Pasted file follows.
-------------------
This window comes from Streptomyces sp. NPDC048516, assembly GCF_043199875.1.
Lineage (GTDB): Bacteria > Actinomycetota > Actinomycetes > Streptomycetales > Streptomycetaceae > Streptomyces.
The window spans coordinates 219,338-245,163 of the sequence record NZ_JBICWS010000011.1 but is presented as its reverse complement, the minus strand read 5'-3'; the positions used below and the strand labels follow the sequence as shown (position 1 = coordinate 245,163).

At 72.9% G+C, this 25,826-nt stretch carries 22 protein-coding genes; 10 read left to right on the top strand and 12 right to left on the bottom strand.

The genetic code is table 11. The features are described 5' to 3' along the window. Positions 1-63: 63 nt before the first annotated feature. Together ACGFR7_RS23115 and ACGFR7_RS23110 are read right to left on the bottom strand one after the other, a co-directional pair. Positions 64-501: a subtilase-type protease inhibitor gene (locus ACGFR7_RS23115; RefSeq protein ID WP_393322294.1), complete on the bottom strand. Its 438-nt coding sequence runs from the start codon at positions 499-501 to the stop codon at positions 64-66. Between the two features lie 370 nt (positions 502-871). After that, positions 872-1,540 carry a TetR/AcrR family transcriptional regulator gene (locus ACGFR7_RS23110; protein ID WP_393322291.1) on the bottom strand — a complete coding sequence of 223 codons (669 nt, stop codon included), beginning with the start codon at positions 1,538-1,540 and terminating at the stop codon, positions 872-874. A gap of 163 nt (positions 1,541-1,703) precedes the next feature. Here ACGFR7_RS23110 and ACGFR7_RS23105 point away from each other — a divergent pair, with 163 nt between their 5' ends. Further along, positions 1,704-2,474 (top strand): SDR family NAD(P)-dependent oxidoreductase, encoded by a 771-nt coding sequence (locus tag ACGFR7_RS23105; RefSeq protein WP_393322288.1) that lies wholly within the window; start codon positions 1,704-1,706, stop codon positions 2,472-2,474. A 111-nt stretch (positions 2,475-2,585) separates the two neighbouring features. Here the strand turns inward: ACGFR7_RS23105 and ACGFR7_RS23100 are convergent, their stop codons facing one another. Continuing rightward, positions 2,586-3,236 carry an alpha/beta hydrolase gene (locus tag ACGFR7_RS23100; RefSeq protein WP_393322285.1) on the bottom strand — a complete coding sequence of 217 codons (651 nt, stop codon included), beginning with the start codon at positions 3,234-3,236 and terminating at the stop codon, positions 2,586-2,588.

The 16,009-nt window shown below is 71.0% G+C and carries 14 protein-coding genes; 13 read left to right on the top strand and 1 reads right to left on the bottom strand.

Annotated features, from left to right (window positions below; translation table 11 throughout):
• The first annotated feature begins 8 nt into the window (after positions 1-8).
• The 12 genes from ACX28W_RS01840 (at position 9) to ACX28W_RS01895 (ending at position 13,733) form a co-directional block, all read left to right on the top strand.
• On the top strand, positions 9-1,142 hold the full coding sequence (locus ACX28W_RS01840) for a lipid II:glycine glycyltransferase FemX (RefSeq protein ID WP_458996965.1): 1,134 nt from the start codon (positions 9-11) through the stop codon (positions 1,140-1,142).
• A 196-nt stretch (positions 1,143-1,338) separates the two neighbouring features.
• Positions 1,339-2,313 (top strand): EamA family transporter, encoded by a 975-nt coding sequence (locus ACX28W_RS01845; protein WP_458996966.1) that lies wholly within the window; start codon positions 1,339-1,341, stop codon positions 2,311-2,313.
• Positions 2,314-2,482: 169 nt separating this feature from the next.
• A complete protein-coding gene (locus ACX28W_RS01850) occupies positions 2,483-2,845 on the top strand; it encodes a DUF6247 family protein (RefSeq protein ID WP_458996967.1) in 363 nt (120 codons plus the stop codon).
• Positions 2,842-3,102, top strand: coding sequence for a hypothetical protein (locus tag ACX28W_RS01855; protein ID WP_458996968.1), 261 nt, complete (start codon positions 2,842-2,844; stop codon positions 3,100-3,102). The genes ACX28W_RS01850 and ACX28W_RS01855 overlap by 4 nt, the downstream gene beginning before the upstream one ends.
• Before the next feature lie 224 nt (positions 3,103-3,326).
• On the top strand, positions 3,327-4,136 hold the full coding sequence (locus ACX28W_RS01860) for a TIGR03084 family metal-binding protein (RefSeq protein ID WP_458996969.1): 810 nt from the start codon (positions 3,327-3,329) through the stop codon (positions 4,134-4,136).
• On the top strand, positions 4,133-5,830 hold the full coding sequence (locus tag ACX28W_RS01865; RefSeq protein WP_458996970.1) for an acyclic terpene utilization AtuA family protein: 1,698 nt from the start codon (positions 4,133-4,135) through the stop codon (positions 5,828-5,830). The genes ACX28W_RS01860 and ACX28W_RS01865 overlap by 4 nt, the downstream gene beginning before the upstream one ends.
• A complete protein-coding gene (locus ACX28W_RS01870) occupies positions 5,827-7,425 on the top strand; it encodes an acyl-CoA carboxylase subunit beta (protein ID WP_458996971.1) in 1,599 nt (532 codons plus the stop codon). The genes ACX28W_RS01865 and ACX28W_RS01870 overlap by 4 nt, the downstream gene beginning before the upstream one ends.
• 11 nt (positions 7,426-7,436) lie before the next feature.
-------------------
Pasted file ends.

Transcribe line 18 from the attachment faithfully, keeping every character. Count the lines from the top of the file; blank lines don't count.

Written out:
• On the top strand, positions 4,133-5,830 hold the full coding sequence (locus tag ACX28W_RS01865; RefSeq protein WP_458996970.1) for an acyclic terpene utilization AtuA family protein: 1,698 nt from the start codon (positions 4,133-4,135) through the stop codon (positions 5,828-5,830). The genes ACX28W_RS01860 and ACX28W_RS01865 overlap by 4 nt, the downstream gene beginning before the upstream one ends.